There’s a brand new nightclub in town, you’ve heard rave reviews, but the line to get in stretches around the block and it seems like you have no chance of getting in. This is the best way I can describe what’s currently happening with the new app simply titled Mailbox. In an effort to build “a buzz” and “go viral” they’ve brought the skeumorphic concept of waiting in line to the digital front. And it’s slightly obnoxious.
I think the idea of Mailbox is nice. They want to make it easier for you to handle the innundation of email you get. They have all sorts of helpful features like pushing back emails to later in the day or not responding till the weekend. All of these features don’t matter though until I can actually try the app. Currently though I have 5000 people in line in front of me, which actually isn’t too bad. There are folks out there who have half a million users in front of them.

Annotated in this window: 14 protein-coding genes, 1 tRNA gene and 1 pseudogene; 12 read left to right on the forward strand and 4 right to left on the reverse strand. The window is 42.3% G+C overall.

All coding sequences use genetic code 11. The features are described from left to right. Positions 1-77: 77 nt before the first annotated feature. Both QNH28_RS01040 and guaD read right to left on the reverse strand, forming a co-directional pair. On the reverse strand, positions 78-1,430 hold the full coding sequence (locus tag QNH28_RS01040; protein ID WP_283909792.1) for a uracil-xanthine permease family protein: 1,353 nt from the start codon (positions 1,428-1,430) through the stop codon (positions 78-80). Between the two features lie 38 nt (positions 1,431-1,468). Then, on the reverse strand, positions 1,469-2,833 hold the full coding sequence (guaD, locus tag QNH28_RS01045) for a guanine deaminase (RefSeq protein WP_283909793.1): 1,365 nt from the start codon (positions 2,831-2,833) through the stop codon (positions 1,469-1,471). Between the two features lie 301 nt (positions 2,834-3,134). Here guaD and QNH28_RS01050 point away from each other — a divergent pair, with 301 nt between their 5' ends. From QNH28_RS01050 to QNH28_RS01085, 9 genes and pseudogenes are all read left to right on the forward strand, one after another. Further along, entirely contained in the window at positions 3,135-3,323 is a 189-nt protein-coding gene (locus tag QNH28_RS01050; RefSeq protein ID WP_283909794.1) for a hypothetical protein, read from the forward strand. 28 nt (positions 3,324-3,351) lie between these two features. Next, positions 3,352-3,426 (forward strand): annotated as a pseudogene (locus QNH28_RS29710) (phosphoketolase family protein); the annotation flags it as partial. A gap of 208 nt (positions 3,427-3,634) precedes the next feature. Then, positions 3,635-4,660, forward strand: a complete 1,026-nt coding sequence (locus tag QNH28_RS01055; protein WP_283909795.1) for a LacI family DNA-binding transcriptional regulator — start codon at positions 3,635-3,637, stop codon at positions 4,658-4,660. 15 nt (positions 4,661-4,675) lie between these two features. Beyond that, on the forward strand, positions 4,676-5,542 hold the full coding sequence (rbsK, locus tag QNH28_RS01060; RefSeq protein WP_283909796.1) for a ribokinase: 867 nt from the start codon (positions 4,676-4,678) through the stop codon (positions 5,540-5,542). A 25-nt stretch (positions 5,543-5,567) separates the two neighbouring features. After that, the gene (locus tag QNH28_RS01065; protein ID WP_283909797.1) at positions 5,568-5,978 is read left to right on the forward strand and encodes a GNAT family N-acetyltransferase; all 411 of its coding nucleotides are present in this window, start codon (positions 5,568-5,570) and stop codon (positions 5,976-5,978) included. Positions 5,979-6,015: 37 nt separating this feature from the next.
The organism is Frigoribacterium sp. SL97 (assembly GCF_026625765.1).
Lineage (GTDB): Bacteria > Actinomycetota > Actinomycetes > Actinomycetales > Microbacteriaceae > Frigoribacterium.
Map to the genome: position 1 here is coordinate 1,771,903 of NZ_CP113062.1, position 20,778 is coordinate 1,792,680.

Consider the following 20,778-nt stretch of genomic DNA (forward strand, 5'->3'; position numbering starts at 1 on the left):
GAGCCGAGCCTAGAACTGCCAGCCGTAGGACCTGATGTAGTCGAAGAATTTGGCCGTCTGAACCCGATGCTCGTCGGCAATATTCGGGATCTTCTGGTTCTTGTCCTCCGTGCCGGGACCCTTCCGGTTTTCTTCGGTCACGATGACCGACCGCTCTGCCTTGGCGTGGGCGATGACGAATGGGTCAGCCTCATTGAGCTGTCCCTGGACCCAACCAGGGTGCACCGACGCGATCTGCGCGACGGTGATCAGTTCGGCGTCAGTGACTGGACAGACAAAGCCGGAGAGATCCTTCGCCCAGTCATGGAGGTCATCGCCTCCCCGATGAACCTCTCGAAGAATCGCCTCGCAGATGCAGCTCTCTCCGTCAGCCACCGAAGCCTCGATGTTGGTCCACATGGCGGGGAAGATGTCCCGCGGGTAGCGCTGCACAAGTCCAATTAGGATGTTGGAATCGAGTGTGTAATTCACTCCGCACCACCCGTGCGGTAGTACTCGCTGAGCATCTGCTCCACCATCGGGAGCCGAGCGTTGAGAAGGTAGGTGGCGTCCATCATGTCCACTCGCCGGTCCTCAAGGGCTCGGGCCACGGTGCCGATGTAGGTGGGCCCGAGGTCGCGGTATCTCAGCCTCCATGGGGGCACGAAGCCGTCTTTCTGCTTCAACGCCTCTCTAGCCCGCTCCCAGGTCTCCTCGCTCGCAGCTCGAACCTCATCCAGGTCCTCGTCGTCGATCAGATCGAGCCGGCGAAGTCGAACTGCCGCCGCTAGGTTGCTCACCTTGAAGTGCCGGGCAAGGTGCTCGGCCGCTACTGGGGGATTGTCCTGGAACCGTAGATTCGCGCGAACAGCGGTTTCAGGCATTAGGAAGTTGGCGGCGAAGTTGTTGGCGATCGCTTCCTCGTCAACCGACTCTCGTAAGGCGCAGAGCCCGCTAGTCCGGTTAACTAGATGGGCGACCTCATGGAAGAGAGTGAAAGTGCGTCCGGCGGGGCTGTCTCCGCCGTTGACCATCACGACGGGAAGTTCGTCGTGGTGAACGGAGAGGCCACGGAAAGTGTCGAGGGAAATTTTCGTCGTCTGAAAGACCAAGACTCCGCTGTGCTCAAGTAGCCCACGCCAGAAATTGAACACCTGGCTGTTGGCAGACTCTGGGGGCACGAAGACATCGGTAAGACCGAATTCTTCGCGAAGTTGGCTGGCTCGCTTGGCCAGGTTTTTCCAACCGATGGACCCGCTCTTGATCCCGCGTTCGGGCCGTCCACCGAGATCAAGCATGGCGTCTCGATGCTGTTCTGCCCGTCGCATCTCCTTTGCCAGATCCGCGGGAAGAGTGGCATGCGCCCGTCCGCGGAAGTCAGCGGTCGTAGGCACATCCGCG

This idea seems counterintuitive to me. Most great products become popular because of word of mouth, not exclusivity. A great example is the lines outside of Apple. People aren’t lining up because it’s fun to line-up and wait for a prodcut, they’re lining up because Apple makes consistently great products. I have no idea if Mailbox is great though, I can only go off of the opinions of certain bloggers or tech pundits who’ve had the ability to review the app. And their reviews say it’s extremely helpful and it can easily replace the Mail app (I’m a strong supporter of the Gmail app, personally). Is it right for me? I wish I could tell you.
Ultimately I decided to delete the app until I hear the opinions of the peopel I trust most: The people I follow on Twitter. Even then at least six designer friends on Twitter have expressed the opinion that they really don’t give a shit. I’m with them for the time being.
Hype doesn’t help me manage my inbox more effectively.
Update: Here’s a story from Venture Beat which explains that they’re doing the wait list so they don’t crash their servers. They also say that they didn’t charge $3 for the app because ““We originated too much interest too fast.” Isn’t that the perfect reason to charge? And wouldn’t that money have helped them buy more servers so their app wouldn’t crash? So much drama.